“Never stop being a kid. Never stop feeling and seeing and being excited with great things like air and engines and sounds of sunlight within you. Wear your little mask if you must to protect you from the world but if you let that kid disappear you are grown up and you are dead.”
– Richard Bach, ‘Nothing by Chance,’ 1963.
If you are at all interested in aviation, you have come to the right place! South Africa boasts some of the top aviation and flight training schools. whether you wish to take to the skies to learn how to fly or simply wish to experience scenic landscapes from above – South Africa is guaranteed to have the perfect air adventure for you!
#PickYourPlayground in the sky today!
- Aeronav Academy | Flight School | Pretoria
- 303 Squadron | Flight School | Johannesburg
- Westline Aviation | Flight Training | Bloemfontein
- 43 Air School | Flight School | Port Alfred
- African Ramble | Air Charters | Plettenberg Bay
- Aerosport Flight Training | Flight School | Cape Town
- Sky Adventures | Aviation Adventures | South Africa
About Flying an Aircraft:
A fixed-wing aircraft (commonly called airplane in North America (U.S. and Canada) and aeroplane in Commonwealth countries (other than Canada) and Ireland, from Greek: aéros- “air” and -planos “wandering” — often shortened to just plane in both cases) is a heavier-than-air craft where movement of the wings in relation to the aircraft is not used to generate lift.
South Africa is fast becoming one of the most popular Flight Training Destinations in the World. Many aspirant pilots come here to do their Private Pilots Licence, Private Pilots come here to do further training and build up hours, some of the smaller airforces around the world send their pilots to train here and some of the larger Airlines send successful candidates to South Africa for their ab-initio training.
The reasons for the popularity of South Africa as an aviation mecca vary greatly, but usually include most of the following:
- The weather is excellent with one of the highest average of sunny days in a year.
- Training Standards and supporting structures are World Class Most Airports have all the navigational aids necessary for training and don’t suffer from the congestion that afflicts many other airports overseas.
- Support facilities and amenities are very good and there are lots of other activities for you / your family to do when you are not flying.
- You get to fly over an awesome environment.
There are also many other Fixed-Wing Aircraft experiences available:
- Military Jets – You can now choose from range of adrenalin-pumping flights in different privately operated military jets. You will have to dig a bit deeper in your pockets for these experiences, but we can guarantee that it will be well worth it and you will treasure the memories for life.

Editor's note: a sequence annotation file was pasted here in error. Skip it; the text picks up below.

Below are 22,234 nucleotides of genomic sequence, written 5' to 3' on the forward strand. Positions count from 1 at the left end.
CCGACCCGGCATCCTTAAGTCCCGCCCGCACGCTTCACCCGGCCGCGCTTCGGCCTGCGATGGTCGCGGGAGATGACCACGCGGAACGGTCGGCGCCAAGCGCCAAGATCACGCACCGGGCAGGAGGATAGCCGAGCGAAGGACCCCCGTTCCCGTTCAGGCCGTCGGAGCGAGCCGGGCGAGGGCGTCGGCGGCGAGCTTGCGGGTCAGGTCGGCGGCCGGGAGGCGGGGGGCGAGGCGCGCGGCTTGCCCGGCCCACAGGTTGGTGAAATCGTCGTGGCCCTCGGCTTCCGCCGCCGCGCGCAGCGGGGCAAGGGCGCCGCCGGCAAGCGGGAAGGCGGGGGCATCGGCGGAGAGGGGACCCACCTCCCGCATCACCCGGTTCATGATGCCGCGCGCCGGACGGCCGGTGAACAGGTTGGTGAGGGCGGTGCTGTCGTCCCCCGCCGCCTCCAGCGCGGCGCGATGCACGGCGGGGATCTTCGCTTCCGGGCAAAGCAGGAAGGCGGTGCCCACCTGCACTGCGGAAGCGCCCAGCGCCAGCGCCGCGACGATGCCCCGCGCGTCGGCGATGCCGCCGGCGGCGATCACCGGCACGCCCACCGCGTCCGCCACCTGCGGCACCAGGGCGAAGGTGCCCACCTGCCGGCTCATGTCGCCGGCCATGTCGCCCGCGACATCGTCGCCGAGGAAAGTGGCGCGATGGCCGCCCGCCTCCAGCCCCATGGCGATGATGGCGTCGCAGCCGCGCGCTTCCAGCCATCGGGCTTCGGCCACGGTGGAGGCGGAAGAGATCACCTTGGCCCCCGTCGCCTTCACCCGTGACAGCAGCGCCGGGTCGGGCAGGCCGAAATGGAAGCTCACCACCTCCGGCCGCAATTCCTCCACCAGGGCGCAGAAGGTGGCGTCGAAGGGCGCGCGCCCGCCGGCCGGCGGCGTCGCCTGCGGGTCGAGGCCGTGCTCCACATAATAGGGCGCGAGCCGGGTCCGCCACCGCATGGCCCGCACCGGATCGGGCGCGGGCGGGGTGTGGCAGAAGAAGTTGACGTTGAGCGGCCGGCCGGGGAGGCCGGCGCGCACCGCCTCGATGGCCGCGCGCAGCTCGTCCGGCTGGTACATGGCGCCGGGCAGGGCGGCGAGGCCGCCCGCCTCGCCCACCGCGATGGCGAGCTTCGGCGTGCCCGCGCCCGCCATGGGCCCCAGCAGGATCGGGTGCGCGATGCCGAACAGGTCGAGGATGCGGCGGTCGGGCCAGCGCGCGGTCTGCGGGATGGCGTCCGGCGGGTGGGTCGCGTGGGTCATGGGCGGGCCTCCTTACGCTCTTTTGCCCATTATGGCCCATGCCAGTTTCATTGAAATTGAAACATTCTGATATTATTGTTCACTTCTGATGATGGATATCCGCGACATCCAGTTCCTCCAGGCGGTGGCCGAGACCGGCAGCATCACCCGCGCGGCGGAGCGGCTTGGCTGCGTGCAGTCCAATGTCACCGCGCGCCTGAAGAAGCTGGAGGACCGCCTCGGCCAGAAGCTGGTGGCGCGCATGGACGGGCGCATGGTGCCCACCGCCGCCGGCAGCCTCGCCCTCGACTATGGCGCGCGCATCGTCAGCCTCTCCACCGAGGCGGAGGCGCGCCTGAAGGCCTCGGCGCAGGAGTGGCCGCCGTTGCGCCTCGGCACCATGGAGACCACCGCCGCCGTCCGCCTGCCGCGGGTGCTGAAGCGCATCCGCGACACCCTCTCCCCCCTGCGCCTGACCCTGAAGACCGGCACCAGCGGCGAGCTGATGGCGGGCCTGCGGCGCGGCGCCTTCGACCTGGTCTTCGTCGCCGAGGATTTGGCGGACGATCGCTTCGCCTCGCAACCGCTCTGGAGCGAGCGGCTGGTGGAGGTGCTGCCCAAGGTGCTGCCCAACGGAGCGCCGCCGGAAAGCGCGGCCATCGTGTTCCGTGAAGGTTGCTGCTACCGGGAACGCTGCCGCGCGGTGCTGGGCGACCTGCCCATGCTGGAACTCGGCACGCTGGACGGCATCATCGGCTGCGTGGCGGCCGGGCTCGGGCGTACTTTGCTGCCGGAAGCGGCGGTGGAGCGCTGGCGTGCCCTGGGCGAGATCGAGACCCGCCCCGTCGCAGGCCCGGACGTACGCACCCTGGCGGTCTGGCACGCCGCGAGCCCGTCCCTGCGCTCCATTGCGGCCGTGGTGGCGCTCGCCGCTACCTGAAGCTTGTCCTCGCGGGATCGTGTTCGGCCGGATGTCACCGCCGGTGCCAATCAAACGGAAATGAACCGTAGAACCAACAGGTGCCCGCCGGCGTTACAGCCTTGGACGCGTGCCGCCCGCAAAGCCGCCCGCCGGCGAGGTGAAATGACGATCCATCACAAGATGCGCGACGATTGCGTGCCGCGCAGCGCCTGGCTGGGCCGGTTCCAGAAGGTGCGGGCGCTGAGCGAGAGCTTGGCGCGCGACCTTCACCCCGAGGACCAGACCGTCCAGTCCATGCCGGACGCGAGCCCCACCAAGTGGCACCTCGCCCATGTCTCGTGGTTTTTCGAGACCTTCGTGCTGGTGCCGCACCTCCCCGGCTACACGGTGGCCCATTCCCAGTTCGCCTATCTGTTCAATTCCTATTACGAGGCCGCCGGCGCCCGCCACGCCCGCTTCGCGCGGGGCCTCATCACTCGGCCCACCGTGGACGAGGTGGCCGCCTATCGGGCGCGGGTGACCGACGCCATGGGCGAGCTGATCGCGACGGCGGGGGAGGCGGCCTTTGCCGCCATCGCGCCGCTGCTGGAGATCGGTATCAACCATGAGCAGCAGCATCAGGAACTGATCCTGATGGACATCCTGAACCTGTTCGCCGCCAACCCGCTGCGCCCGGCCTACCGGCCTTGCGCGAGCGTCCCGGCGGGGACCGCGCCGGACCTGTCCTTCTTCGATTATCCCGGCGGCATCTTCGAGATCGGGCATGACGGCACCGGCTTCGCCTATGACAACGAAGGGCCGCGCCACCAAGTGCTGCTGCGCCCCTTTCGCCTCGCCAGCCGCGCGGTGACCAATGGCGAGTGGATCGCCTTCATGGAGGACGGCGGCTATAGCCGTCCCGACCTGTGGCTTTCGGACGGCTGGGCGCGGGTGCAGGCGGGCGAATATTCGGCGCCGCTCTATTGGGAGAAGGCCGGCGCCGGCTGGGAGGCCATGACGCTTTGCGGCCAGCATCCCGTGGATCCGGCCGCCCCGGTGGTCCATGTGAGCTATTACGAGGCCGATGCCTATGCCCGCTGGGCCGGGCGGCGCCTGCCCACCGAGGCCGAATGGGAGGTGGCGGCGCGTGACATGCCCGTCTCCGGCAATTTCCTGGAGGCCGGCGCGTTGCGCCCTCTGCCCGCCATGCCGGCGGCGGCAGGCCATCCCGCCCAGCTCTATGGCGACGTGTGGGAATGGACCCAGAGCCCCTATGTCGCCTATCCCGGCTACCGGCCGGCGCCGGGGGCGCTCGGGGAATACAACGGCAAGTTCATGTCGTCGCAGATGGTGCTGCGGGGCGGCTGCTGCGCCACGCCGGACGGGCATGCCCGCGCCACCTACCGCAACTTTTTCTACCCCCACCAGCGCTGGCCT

- Nostalgic Flights – If you are an aviation history buff or merely want a more sedate flying experience, you can choose from a number of vintage aircraft currently flying in South Africa. These include Harvards, Bosboks, DC3’s, Tiger Moths, Stearmans and many others. Take a trip down memory lane – you will find them all listed right here.
- Introductory Flights – Have you always dreamt of becoming a pilot? Why not take the plunge and go for an Introductory Flight. Most of the Flight Schools offer Introductory Flights They are usually between 1/2 hour and an hour and give you a taste of what flying is all about. Be prepared to get hooked immediately – there is nothing in the world that compares with the thrill of defying gravity!
Equipment for Fixed Wing Aircraft’s:
Most of the Flight Schools use a Cessna 150/152 or a Piper 140 for the primary training. These are tried and tested aircraft and ideally suited to learning to fly.
If you are considering making a career out of flying, it may be advisable to find a school that still uses one of these aircraft types as the jump up to the next level (heavier/faster/more complex aircraft) is slightly easier.
With the rising price of Avgas and general running and maintenance costs, many Flight Schools have been looking for more cost-effective alternatives. The advent of lightweight composite aircraft has proven to be the solution to their problem. These aircraft are broadly classified as Microlights, as they fall into the lowest weight category, but are far-removed from the traditional weight-shift Microlights.
It is often very difficult to tell the difference between some of the Modern Microlights and traditional fixed-wing aircraft. They have three axis controls, are totally enclosed, have a full instrument panel and often cruise faster than their older cousins. Most of them are fitted with a Rotax engine which is easier to maintain and much more fuel efficient.
Both alternatives have their advantages and disadvantages, but either way you will have an unforgetable experience learning to fly.
Statistics show that the risk of an airliner accident is very small, so small that the chance of having an accident while driving to the airport in a car is higher than having an accident during the flight. Many people have a fear of flying because they erroneously believe that the risk of death in the event of an aircraft accident is extremely high, when in fact a study of 583 accidents between 1983 and 2000 show that over 96% of those involved survived.
Furthermore, car crashes rarely feature outside local news whereas air crashes are reported internationally, making the risk seem greater.
Aircraft are the second safest way to travel long distances after railway trains. The per-trip safety of aircraft is somewhat safer than cars, but over the long distances aircraft cover, they are much safer than other types of transport.
The majority of aircraft accidents are a result of human error on the part of the pilot(s) or controller(s). After human error, mechanical failure is the biggest cause of air accidents, which sometimes also can involve a human component; e.g., negligence of the airline in carrying out proper maintenance.